Thanks to the end of transitional relief, 67,000 small businesses will be hit with above-inflation increases in their bills.

The relief for small businesses ends in April 2015 which will happen as George Osborne’s postponement of property value revaluations. Business rates are directly tied to this meaning tens of thousands of firms will be hit with a big rise.

A range of businesses will be hit including pubs and cafes, shops and workshops, but 7,000 will be bearing the brunt of this change. 6,500 will see their rates rise by more than a third, while a further 600 will them double. In one specific case, a Bristol newsagent’s kiosk will see a 534% increase.

It won’t just be small properties that will be hit either, locations such as London Zoo and The Oval will see some big increases as well.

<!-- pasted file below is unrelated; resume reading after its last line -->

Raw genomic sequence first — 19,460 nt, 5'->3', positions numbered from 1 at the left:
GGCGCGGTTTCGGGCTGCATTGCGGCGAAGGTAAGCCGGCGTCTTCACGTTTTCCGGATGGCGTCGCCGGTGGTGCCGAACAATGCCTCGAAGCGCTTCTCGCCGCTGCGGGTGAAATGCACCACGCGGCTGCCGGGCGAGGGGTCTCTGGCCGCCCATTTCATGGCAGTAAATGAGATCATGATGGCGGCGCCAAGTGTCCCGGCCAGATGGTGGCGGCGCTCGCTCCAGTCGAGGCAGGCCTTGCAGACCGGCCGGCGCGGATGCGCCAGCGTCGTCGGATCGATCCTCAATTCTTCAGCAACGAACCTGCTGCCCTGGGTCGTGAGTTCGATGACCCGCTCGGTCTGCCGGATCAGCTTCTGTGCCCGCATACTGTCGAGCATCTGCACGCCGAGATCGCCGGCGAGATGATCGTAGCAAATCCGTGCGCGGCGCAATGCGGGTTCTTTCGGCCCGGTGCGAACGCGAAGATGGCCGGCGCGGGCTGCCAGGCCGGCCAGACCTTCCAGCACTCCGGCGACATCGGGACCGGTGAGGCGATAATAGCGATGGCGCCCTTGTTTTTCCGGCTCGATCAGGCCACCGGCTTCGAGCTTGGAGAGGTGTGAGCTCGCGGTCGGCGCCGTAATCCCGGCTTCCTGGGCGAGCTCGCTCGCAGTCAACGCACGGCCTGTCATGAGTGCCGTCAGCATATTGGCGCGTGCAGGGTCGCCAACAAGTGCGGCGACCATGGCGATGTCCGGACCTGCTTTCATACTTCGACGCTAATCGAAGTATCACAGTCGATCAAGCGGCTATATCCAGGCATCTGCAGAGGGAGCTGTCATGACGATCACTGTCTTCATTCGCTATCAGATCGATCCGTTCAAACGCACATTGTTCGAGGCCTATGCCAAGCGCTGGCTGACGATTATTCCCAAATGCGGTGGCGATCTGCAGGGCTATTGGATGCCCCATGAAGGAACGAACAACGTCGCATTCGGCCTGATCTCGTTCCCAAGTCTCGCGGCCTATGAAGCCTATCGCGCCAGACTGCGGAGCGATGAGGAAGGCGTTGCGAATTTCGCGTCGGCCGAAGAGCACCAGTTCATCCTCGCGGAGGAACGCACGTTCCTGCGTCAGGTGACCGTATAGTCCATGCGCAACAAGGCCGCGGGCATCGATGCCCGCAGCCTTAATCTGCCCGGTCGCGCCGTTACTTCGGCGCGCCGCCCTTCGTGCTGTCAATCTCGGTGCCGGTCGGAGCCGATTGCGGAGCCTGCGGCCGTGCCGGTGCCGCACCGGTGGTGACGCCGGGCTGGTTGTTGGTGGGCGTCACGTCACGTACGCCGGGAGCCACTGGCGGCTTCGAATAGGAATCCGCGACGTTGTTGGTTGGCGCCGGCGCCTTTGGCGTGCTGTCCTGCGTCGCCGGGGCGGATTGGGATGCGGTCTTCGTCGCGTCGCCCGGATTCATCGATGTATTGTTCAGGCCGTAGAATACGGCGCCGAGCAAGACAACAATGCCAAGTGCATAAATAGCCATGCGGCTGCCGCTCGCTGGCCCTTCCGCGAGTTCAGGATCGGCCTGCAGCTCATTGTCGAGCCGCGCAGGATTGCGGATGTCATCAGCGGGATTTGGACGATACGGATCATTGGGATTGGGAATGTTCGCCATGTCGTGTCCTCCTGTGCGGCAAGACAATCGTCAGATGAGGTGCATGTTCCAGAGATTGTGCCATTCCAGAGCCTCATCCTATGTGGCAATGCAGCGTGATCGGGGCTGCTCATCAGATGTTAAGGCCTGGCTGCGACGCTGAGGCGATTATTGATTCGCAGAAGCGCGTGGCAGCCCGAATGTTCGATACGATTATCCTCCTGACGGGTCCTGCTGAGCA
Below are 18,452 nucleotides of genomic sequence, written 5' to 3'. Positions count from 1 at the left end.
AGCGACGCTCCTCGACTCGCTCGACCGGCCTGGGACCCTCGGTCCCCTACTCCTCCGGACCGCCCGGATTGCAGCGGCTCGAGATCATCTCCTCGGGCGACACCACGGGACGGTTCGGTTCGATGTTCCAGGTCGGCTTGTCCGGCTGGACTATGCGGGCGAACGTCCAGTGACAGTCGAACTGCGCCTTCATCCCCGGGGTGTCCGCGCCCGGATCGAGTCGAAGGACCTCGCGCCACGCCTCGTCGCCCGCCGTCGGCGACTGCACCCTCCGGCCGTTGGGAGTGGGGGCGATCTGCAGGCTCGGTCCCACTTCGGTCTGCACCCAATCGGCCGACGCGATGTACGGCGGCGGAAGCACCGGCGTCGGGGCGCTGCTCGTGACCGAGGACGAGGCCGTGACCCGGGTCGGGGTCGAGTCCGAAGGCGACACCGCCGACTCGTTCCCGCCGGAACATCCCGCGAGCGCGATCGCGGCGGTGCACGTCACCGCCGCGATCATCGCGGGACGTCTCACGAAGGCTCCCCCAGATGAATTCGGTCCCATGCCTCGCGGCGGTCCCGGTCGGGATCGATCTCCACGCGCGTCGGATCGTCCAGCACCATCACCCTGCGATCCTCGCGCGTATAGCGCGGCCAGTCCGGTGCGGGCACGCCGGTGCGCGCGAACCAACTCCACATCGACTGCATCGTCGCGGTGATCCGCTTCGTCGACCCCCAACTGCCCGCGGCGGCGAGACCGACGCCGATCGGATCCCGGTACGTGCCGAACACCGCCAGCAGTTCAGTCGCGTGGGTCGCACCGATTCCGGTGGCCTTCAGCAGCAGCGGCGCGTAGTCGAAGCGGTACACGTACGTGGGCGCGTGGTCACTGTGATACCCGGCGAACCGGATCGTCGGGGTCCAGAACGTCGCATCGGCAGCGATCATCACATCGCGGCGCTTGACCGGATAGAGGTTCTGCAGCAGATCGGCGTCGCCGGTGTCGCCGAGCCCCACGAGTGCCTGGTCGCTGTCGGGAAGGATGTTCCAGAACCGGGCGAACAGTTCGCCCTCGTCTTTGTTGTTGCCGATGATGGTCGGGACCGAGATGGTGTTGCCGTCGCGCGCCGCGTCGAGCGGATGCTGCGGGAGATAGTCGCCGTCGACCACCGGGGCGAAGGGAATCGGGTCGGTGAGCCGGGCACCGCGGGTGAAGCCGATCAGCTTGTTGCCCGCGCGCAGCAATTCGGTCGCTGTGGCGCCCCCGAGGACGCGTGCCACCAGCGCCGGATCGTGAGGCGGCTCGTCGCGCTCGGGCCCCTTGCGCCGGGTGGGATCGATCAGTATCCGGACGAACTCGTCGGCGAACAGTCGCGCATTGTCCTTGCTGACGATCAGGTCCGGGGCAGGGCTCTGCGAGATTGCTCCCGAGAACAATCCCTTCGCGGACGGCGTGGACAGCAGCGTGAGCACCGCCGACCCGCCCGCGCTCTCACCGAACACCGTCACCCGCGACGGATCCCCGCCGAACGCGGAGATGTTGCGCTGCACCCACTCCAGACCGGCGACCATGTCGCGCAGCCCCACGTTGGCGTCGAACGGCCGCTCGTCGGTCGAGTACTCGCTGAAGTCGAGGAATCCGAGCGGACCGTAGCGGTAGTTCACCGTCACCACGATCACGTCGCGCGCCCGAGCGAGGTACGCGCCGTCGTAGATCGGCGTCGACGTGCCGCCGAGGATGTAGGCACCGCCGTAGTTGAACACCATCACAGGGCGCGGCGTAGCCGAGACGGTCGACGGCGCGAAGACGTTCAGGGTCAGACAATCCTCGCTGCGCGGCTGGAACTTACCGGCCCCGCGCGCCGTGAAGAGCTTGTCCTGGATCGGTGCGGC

Business rates have come under attack both by lobby groups and MPs. The Federation of Small Businesses said they were “not fit for purpose”, while MPs have called for reform as well.

The relief was originally introduced after the revaluation in 2010 that followed the 2008 property boom. This was to help diminish the effect of rising bills until a further revaluation was carried out next year. This should have lowered the bills as they’re still based off 2008 prices, but now it’s been postponed rates will shoot up.

Jerry Schurder, the head of rating at Gerald Eve who looked into the changes, said: “The government brought in the relief because they understood that small businesses could not deal with big shocks. Now government policy will impose a double-whammy. Not only will they not benefit from the adjustment that a revaluation would have brought by aligning values with the market, but they will also face inflation-busting increases in their bills.”

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